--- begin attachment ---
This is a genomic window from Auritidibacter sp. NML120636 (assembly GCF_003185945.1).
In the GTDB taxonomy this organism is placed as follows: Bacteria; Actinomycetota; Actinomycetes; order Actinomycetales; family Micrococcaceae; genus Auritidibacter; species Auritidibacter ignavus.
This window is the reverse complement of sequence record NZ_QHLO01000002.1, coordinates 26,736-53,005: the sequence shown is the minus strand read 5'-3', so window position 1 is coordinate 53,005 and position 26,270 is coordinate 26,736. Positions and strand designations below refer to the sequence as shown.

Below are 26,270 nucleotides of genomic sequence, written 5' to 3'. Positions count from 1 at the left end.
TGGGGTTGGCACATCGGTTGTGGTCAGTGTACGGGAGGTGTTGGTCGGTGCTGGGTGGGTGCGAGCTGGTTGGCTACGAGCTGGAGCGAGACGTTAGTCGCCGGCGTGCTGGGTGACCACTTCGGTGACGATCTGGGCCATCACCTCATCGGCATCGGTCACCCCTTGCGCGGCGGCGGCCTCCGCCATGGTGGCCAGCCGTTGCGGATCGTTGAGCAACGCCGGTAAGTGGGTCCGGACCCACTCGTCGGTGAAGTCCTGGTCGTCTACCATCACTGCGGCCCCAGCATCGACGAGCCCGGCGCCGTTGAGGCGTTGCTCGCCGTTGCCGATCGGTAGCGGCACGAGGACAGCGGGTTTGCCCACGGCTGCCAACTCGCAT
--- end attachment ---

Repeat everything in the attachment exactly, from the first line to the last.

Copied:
This is a genomic window from Auritidibacter sp. NML120636 (assembly GCF_003185945.1).
In the GTDB taxonomy this organism is placed as follows: Bacteria; Actinomycetota; Actinomycetes; order Actinomycetales; family Micrococcaceae; genus Auritidibacter; species Auritidibacter ignavus.
This window is the reverse complement of sequence record NZ_QHLO01000002.1, coordinates 26,736-53,005: the sequence shown is the minus strand read 5'-3', so window position 1 is coordinate 53,005 and position 26,270 is coordinate 26,736. Positions and strand designations below refer to the sequence as shown.

Below are 26,270 nucleotides of genomic sequence, written 5' to 3'. Positions count from 1 at the left end.
TGGGGTTGGCACATCGGTTGTGGTCAGTGTACGGGAGGTGTTGGTCGGTGCTGGGTGGGTGCGAGCTGGTTGGCTACGAGCTGGAGCGAGACGTTAGTCGCCGGCGTGCTGGGTGACCACTTCGGTGACGATCTGGGCCATCACCTCATCGGCATCGGTCACCCCTTGCGCGGCGGCGGCCTCCGCCATGGTGGCCAGCCGTTGCGGATCGTTGAGCAACGCCGGTAAGTGGGTCCGGACCCACTCGTCGGTGAAGTCCTGGTCGTCTACCATCACTGCGGCCCCAGCATCGACGAGCCCGGCGCCGTTGAGGCGTTGCTCGCCGTTGCCGATCGGTAGCGGCACGAGGACAGCGGGTTTGCCCACGGCTGCCAACTCGCAT